In its final report, the CPCCA made about two dozen recommendations on how best to fight anti-Semitism in Canada. While the report states that "criticism of Israel is not anti-Semitic, and saying so is wrong", it also found that "singling Israel out for selective condemnation and opprobrium … is discriminatory and hateful" and many of its recommendations deal with combating this "new anti-Semitism".
A major recommendation issued by the CPCCA was that the Canadian government should promote the working definition of anti-Semitism used by The European Union Monitoring Centre on Racism and Xenophobia (EUMC). This definition categorizes "applying double standards by requiring of [Israel] a behavior not expected or demanded of any other democratic nation" as anti-Semitic.
In other words, the CPCCA is supporting a definition whereby individuals who focus their attention on Israeli human rights violations, yet don't level an equal amount of condemnation on other states for their human rights violations, can be labeled as anti-Semitic. This is obviously problematic since Palestine solidarity activists - like any other people - have commitments that make it impossible to engage with every issue they are otherwise interested in. They shouldn't be labeled as anti-Semitic due to their inability to participate in every single human rights struggle happening around the world.
Another dangerous recommendation made by the CPCCA was that Canadian university administrators should condemn "discourse, events and speakers which are untrue, harmful, or not in the interest of academic discourse, including Israeli Apartheid Week". Even the use of the word "apartheid" in relation to Israel is anti-Semitic, the CPCCA found, since it amounts to the "denial of the Jewish people their right to self- determination ... by claiming that the existence of a State of Israel is a racist endeavor".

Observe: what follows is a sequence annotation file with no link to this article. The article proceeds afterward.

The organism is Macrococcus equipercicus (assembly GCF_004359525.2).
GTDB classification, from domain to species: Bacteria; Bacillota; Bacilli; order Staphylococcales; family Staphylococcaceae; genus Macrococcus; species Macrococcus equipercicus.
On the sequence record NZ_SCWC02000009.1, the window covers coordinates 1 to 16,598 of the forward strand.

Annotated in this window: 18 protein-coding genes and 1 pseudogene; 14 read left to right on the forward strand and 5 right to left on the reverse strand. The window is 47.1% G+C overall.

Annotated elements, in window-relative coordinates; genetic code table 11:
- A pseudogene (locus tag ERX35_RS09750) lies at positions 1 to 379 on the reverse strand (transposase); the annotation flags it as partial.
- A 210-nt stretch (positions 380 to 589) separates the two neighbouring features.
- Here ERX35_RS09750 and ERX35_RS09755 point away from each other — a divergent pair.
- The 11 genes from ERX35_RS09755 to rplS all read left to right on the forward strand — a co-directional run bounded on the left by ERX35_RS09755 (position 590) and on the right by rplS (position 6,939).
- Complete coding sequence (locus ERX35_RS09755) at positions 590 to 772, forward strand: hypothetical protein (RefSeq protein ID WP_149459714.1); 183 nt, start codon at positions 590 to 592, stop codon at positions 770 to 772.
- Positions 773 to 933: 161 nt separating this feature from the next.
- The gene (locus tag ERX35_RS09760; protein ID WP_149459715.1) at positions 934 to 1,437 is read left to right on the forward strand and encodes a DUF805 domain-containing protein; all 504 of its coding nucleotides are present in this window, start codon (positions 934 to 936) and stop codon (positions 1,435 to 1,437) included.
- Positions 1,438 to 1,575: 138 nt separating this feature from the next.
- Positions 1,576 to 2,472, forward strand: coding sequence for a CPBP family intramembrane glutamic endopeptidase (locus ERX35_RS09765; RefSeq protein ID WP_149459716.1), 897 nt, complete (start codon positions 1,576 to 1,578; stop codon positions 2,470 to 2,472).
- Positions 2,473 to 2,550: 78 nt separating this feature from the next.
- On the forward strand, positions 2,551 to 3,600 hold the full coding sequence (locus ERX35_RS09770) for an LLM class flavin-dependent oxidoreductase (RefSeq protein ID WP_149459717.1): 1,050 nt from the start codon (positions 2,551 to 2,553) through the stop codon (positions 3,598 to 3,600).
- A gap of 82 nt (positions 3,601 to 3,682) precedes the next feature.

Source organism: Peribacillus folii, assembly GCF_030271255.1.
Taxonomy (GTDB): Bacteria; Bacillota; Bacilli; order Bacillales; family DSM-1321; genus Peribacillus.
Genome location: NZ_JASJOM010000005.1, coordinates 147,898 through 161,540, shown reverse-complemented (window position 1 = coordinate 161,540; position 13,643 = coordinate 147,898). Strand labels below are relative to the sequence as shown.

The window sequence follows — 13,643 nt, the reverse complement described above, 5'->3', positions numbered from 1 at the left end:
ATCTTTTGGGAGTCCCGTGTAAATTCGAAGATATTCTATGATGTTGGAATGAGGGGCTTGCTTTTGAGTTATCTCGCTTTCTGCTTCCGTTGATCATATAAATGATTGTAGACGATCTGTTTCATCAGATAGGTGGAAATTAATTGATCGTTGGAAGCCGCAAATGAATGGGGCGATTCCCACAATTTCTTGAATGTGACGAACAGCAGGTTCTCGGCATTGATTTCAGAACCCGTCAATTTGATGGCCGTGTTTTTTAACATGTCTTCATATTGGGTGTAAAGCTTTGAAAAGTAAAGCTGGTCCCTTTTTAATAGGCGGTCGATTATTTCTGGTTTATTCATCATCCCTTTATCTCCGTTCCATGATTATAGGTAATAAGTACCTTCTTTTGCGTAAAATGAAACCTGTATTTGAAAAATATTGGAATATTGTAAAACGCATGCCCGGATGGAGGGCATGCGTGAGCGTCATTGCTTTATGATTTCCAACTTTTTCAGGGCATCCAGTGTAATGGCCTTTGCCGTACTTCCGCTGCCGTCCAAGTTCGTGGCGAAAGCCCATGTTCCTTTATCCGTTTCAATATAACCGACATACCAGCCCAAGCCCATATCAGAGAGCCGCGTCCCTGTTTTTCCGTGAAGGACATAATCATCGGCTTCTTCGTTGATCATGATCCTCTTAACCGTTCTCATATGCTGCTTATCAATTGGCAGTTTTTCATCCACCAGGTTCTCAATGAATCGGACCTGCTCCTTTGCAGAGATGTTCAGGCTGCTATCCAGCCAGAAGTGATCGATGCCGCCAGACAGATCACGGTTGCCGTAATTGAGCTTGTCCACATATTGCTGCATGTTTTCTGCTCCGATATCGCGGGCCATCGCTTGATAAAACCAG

This clearly violates freedom of speech and an open exchange of ideas at Canadian universities, and also unfairly and inaccurate labels Israeli Apartheid Week (IAW) as anti-Semitic. In reality, IAW has since 2005 brought together respected activists, academics, journalists and cultural figures from around the world, including Judith Butler, Ronnie Kasrils, Noam Chomsky and Ali Abunimah, among others, to openly discuss ideas related to Israel/Palestine.The Zion-loathers who, after all, drape themselves in the mantle of "humanitariasm" and "social justice" and even, heaven help us, "tikkun olam," hate when you point out that their love for "Palestine"/loathing of Israel is excessive, obsessive and downright kooky. A great reason to keep it up, I think.